Explore the Georgetown Waterfront

    © Rachel Cooper

    Georgetown waterfront area has been recently redeveloped with the addition of Georgetown Waterfront Park, a peaceful place to relax and enjoy the shade, flowering trees, and a view of the Potomac River. The walking paths are a beautiful place to take a stroll, while many of the restaurants on the Georgetown waterfront are favorite places to enjoy dining outdoors during the summer months.

  • 07 of 10

    Take a Sightseeing Cruise

    Nightingale, on the Potomac River.
    Rachel Cooper

    Capitol River Cruises offers a 45-minute historical narrative sightseeing tour of Washington, D.C., aboard their two small riverboats, the Nightingale and Nightingale II. This is a fun and family-friendly way to see the spectacular views of Washington, DC from the Potomac River. On your quick trip, you'll see the Kennedy Center, the Washington Monument, the Jefferson Memorial, the U.S. Capitol, and the Lincoln Memorial.

  • 08 of 10

    Kayak on the Potomac River

    Kayakers on the Potomac River.
    Potomac Conservancy/Flickr/CC BY 2.0

    Local sports outfitters and paddling organizations offer kayaking lessons and rentals. Georgetown is a great destination to enjoy a few hours on the river. In recent years, standup paddleboarding has become popular as well. (If you go slightly farther afield, you'll find ​countless more lakes, rivers, and streams perfect for paddling.)​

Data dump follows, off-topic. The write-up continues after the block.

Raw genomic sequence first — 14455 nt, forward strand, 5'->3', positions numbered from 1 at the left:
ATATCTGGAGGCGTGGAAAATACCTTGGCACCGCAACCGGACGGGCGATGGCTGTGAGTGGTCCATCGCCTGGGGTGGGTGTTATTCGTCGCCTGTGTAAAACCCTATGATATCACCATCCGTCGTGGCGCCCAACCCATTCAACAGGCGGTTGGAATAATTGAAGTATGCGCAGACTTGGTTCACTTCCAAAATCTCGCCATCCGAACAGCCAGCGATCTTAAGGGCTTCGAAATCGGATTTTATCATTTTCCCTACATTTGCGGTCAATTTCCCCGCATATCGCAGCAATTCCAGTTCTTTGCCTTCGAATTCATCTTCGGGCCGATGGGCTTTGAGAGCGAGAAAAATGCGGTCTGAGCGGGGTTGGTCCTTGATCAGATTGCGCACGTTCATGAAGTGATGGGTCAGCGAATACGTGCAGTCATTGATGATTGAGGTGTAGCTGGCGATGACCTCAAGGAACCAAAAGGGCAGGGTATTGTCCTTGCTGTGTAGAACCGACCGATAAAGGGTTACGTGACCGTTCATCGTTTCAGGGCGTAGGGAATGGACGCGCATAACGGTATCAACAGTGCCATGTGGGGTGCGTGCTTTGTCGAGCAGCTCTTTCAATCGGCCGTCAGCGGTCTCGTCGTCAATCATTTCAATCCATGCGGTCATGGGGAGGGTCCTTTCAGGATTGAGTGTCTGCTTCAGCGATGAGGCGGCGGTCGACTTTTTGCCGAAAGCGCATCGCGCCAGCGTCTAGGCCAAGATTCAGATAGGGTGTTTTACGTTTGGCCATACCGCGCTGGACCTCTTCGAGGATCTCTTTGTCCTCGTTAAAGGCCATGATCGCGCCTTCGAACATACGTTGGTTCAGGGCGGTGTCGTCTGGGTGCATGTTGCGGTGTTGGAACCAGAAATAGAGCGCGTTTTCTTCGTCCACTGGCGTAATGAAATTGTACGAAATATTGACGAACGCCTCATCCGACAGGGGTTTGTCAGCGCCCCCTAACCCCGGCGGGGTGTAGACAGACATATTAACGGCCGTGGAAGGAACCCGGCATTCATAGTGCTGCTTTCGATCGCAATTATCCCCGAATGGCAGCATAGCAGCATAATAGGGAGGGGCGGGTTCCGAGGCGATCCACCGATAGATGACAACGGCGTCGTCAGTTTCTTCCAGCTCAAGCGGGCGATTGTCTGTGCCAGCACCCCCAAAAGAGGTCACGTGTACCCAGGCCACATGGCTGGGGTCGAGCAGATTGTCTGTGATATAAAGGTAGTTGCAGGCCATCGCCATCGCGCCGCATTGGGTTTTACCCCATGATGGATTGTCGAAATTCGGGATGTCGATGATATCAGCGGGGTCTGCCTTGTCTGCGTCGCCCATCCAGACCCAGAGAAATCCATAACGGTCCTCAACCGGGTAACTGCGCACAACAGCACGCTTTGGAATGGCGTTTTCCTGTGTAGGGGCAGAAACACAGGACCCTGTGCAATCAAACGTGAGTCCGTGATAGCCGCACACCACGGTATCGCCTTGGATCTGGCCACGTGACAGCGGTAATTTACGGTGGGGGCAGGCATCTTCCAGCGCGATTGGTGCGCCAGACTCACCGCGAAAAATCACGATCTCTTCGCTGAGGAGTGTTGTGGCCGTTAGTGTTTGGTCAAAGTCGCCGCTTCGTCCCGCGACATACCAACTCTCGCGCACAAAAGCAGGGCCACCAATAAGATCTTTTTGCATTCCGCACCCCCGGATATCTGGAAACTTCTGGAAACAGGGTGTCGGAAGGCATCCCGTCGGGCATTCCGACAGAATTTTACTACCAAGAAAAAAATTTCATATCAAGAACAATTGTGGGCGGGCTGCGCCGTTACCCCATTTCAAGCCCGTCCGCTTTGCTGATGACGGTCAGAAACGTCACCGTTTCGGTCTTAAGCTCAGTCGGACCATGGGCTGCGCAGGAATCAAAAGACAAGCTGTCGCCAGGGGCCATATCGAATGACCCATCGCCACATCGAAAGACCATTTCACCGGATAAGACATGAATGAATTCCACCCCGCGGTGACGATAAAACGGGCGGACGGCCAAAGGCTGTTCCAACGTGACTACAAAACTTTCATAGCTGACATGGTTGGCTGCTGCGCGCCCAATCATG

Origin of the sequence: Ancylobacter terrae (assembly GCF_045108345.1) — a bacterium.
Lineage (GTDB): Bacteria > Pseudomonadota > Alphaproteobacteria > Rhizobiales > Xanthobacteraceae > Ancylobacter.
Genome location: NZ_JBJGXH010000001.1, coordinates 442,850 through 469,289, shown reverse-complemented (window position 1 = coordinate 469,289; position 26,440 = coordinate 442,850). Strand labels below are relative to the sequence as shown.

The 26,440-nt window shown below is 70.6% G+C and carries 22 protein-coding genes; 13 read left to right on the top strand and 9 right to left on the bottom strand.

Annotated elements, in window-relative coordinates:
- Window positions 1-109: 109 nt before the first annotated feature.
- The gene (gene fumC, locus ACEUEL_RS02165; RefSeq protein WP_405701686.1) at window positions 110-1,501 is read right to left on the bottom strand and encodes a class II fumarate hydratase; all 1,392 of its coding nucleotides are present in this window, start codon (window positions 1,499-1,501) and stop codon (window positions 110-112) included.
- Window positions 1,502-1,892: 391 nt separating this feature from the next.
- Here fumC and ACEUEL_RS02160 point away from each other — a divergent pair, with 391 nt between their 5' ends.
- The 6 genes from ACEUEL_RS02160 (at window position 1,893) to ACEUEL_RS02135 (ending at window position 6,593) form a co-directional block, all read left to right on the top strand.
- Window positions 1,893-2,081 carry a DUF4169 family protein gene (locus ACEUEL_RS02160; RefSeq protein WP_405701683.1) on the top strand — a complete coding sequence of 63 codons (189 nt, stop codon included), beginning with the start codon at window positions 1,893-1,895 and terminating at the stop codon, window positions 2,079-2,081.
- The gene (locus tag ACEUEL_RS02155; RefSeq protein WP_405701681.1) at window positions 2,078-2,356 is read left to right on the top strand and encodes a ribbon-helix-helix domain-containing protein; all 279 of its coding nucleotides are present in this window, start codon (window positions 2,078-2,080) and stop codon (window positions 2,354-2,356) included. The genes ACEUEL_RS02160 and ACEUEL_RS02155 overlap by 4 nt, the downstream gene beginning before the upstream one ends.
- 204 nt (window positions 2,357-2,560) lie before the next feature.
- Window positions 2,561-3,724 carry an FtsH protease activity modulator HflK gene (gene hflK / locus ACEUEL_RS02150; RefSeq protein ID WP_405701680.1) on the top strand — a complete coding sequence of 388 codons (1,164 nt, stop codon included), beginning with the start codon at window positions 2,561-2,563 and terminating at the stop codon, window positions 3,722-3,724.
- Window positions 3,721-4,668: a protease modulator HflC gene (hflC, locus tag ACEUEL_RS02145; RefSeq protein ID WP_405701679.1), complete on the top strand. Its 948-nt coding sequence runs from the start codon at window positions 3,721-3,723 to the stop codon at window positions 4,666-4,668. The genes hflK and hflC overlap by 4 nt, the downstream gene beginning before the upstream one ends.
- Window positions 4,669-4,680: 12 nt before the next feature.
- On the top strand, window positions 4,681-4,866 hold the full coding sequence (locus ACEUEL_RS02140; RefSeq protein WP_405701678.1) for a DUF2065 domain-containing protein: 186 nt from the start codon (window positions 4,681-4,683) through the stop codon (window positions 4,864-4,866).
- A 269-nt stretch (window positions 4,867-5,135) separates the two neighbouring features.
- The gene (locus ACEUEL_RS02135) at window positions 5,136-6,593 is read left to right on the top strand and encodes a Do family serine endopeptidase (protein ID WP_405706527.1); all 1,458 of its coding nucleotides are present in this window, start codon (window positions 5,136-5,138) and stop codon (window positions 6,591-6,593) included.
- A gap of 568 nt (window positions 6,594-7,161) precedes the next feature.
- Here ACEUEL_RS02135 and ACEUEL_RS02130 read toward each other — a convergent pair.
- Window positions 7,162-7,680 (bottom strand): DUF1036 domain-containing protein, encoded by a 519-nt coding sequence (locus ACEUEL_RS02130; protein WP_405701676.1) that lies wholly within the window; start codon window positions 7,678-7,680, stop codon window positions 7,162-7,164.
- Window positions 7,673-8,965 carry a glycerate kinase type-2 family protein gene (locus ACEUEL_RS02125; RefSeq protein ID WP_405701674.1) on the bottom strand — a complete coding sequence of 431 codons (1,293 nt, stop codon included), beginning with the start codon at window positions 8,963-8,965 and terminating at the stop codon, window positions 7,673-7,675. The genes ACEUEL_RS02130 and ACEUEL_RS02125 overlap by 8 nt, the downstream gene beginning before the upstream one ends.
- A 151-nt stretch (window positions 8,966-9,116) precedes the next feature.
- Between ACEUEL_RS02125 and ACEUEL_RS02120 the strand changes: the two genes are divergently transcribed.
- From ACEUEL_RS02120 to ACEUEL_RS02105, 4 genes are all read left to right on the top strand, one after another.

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  • 09 of 10

    Cycle the Capital Crescent Trail

    © Getty Images

    The Capital Crescent Trail is a beautiful 13-mile bike trail that begins in Georgetown and extends to Silver Spring, Maryland. Bike rentals are available through several vendors around the Washington, D.C., area. With 40 miles of bike lanes and more than 800 miles of biking trails in the region, it's not surprising that cycling has grown more and more popular in D.C. recently. 

  • 10 of 10

    Ice Skate at Washington Harbour

    Ice Skating Georgetown
    Photo by Daniel Lobo

    The Ice Rink at Washington Harbour, located on the Georgetown waterfront, is 11,800 square feet and is the largest outdoor rink in the D.C. area. The skating season is November through February. Skating lessons are available, and the rink can accommodate parties and special events.